I am still at home in Anaheim, C.A. , waiting to hear if I will be able to begin my internship onsite at Indiana Dunes National Park (INDU) in mid-August. Now don’t think for a second that by “waiting” I am lazily letting my days go by. I have been reading plenty of articles about INDU (I have yet to neatly organize all of my notes), researching the demographics of surrounding cities, and yes, I have to admit that I have also been reading reviews of local restaurants like the foodie I am. In June I began working at my day job--an art gallery--after being initially let go due to Coronavirus back in March.  On July 1st new closures were announced and I was once again temporarily let go. Between those main responsibilities I split my free time studying Spanish and Korean, helping my mom tend to her vegetable and butterfly garden, making several trips with my dogs to the veterinarian, worked on some art commissions, and most recently tried to sort out my insurance to schedule my wisdom tooth extraction. 

Although, I am unsure if my internship will take place as scheduled, I am grateful for the supportive community that LHIP, EFTA, HAF, and NPS have created. Every week I look forward to the LHIP team meeting; eager to learn about my fellow interns' adventures and projects. The webinars I have attended have been inspiring and thought provoking. 

This past Thursday I had my first Zoom meeting with my immediate supervisor, Park Ranger and Outreach Program Coordinator Kipton V. Walton. It left me more eager to begin my work as Outreach Assistant. At the same time I feel a bit lost and inadequate due to my late internship start date and because we have not discussed specific projects or goals.  Nonetheless, I am excited to confront the communication challenges that Coronavirus has created with innovative solutions.

LHIP- Latino Heritage Internship Program

EFTA- Environment for the Americas

HAF- Hispanic Access Foundation

NPS- National Park Service


P.S. I wish I could upload images of the garden, butterflies, and artwork I created, but my computer keeps on freezing. For the past two hours I've been trying to resize the photos on Photoshop to no avail. I also tried downloading GIMP, but my computer just froze some more. So, here is the only photo that I was able to successfully resize.


Image: I am sitting at my desk typing away as my thirteen year old toy poodle sits on my lap. The walls of my room are light blue. It is dimly lit by a desk lamp to my right and a sliver of sunlight entering from the window to my left.

Published in EFTA intern blog
Friday, 24 April 2020 00:08

Araceli Figueroa

I graduated in May of 2017 from Cal State University, Fullerton with a BFA in Creative Photography and coursework in Art Education. I constantly seek educational opportunities outside of formal educational institutions. In 2018, I took a six-week-long course on launching a food business from the local county’s small business development center. In addition, I continue to take advantage of the courses and certification programs my city job offers. I work in the art complex of the Orange County Great Park, a former Marine Corps Air Station, now converted into a developed park of more than 200 acres. Most recently, I became a Certified Emergency Response Team member, received front desk/reception safety training, and training from the police department on interacting with the park’s homeless population. I applied for the LHIP Outreach Assistant Internship because it aligns with my personal interests in expanding community development, communication/marketing, environmental education, and resource equity. This program will also allow me to better understand my specific interests and career goals. In addition, I will be able to focus on employing my Spanish speaking skills, making valuable cultural connections, and using my graphic design and technical editing skills to create new educational materials. As an outreach assistant, I will have the humbling opportunity to work on increasing park visitor diversity and inspire individuals, especially Latinx folks, to recognize the important role they have in advocating for our parks’ conservancy. My professional interest is to creatively promote conservancy and environmental education, regardless of what field my chosen profession is in. I’d like to excite individuals of all socioeconomic and cultural backgrounds to find quotidian ways to lessen their environmental footprint. I want to foster collaboration between industries to increase the sense of environmental responsibility and highlight the benefits that the natural world has on both our physical and mental health; all while increasing my interpersonal, organizational, and leadership skills.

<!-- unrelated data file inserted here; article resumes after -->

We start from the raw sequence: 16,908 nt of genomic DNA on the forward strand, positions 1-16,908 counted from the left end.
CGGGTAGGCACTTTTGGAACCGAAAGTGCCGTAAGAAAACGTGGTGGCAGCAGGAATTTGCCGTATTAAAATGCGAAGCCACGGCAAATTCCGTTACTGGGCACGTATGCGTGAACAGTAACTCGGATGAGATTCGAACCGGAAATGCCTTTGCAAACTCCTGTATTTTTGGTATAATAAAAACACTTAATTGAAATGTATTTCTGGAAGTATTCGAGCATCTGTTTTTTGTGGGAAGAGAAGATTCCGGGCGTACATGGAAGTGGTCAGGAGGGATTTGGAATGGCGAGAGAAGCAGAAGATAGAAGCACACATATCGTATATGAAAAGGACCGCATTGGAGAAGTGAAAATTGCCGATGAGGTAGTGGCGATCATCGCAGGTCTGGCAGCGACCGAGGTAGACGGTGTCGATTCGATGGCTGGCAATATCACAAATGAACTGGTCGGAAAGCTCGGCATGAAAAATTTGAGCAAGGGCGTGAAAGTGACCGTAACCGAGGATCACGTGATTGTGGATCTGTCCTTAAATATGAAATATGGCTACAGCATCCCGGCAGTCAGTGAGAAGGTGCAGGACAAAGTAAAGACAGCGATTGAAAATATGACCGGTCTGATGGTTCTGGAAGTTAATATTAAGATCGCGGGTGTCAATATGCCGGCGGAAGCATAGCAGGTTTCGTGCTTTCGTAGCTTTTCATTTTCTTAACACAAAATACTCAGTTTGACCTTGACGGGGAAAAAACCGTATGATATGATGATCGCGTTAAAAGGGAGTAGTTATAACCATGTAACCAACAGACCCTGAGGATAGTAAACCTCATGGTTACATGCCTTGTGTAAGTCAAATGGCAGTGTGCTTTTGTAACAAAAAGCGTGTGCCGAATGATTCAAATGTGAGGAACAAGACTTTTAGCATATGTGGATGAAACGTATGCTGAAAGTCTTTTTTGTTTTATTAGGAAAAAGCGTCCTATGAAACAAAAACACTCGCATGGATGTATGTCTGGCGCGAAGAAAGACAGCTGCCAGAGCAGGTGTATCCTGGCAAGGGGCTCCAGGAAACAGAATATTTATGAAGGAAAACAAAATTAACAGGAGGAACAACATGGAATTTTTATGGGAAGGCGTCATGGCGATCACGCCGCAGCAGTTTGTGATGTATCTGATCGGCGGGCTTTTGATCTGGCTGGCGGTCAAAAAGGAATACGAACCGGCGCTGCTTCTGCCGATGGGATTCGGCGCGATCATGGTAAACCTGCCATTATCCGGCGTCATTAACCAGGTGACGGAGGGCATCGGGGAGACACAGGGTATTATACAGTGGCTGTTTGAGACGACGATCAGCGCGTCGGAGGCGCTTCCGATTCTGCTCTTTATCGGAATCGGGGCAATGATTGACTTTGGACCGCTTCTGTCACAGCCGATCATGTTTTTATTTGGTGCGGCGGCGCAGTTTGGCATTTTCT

Published in Intern Bios